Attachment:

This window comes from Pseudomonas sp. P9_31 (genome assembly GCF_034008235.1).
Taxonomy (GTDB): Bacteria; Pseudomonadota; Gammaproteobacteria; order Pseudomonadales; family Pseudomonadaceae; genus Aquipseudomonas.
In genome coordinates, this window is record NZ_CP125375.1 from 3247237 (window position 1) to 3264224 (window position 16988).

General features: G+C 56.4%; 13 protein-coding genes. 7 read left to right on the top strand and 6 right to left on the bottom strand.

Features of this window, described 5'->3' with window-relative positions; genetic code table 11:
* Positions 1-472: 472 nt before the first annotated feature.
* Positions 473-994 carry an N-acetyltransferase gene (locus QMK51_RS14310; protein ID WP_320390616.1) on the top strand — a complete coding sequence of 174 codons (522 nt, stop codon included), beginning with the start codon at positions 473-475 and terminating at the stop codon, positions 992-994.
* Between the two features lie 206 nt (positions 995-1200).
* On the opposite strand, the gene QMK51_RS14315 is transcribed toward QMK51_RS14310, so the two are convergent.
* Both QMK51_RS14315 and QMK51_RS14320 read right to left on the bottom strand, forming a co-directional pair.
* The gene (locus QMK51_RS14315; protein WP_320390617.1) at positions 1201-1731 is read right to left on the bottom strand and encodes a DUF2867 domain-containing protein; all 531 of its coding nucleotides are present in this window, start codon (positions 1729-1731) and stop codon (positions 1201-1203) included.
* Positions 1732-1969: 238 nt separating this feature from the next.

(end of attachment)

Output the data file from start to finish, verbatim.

This window comes from Pseudomonas sp. P9_31 (genome assembly GCF_034008235.1).
Taxonomy (GTDB): Bacteria; Pseudomonadota; Gammaproteobacteria; order Pseudomonadales; family Pseudomonadaceae; genus Aquipseudomonas.
In genome coordinates, this window is record NZ_CP125375.1 from 3247237 (window position 1) to 3264224 (window position 16988).

General features: G+C 56.4%; 13 protein-coding genes. 7 read left to right on the top strand and 6 right to left on the bottom strand.

Features of this window, described 5'->3' with window-relative positions; genetic code table 11:
* Positions 1-472: 472 nt before the first annotated feature.
* Positions 473-994 carry an N-acetyltransferase gene (locus QMK51_RS14310; protein ID WP_320390616.1) on the top strand — a complete coding sequence of 174 codons (522 nt, stop codon included), beginning with the start codon at positions 473-475 and terminating at the stop codon, positions 992-994.
* Between the two features lie 206 nt (positions 995-1200).
* On the opposite strand, the gene QMK51_RS14315 is transcribed toward QMK51_RS14310, so the two are convergent.
* Both QMK51_RS14315 and QMK51_RS14320 read right to left on the bottom strand, forming a co-directional pair.
* The gene (locus QMK51_RS14315; protein WP_320390617.1) at positions 1201-1731 is read right to left on the bottom strand and encodes a DUF2867 domain-containing protein; all 531 of its coding nucleotides are present in this window, start codon (positions 1729-1731) and stop codon (positions 1201-1203) included.
* Positions 1732-1969: 238 nt separating this feature from the next.